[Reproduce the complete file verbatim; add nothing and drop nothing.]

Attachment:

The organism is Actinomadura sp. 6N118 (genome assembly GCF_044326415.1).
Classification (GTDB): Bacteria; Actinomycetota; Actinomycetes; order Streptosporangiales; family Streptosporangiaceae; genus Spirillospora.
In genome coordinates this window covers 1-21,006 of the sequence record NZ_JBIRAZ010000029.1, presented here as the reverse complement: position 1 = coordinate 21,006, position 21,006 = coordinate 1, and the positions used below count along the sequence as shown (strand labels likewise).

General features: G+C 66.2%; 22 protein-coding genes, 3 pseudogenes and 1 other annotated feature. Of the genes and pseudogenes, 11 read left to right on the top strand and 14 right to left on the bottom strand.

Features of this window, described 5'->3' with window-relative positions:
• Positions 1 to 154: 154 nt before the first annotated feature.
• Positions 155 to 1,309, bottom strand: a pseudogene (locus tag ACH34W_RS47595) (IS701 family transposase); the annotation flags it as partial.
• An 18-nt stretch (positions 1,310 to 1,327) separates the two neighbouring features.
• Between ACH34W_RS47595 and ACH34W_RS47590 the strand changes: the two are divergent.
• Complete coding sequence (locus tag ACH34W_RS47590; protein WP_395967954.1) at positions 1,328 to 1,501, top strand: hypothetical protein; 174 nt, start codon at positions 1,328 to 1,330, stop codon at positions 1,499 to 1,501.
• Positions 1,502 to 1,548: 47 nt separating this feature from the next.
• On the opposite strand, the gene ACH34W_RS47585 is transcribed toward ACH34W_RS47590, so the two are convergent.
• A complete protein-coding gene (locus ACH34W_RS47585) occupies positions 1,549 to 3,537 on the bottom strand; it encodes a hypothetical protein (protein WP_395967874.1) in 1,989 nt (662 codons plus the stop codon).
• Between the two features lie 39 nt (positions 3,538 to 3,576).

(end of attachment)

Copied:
The organism is Actinomadura sp. 6N118 (genome assembly GCF_044326415.1).
Classification (GTDB): Bacteria; Actinomycetota; Actinomycetes; order Streptosporangiales; family Streptosporangiaceae; genus Spirillospora.
In genome coordinates this window covers 1-21,006 of the sequence record NZ_JBIRAZ010000029.1, presented here as the reverse complement: position 1 = coordinate 21,006, position 21,006 = coordinate 1, and the positions used below count along the sequence as shown (strand labels likewise).

General features: G+C 66.2%; 22 protein-coding genes, 3 pseudogenes and 1 other annotated feature. Of the genes and pseudogenes, 11 read left to right on the top strand and 14 right to left on the bottom strand.

Features of this window, described 5'->3' with window-relative positions:
• Positions 1 to 154: 154 nt before the first annotated feature.
• Positions 155 to 1,309, bottom strand: a pseudogene (locus tag ACH34W_RS47595) (IS701 family transposase); the annotation flags it as partial.
• An 18-nt stretch (positions 1,310 to 1,327) separates the two neighbouring features.
• Between ACH34W_RS47595 and ACH34W_RS47590 the strand changes: the two are divergent.
• Complete coding sequence (locus tag ACH34W_RS47590; protein WP_395967954.1) at positions 1,328 to 1,501, top strand: hypothetical protein; 174 nt, start codon at positions 1,328 to 1,330, stop codon at positions 1,499 to 1,501.
• Positions 1,502 to 1,548: 47 nt separating this feature from the next.
• On the opposite strand, the gene ACH34W_RS47585 is transcribed toward ACH34W_RS47590, so the two are convergent.
• A complete protein-coding gene (locus ACH34W_RS47585) occupies positions 1,549 to 3,537 on the bottom strand; it encodes a hypothetical protein (protein WP_395967874.1) in 1,989 nt (662 codons plus the stop codon).
• Between the two features lie 39 nt (positions 3,538 to 3,576).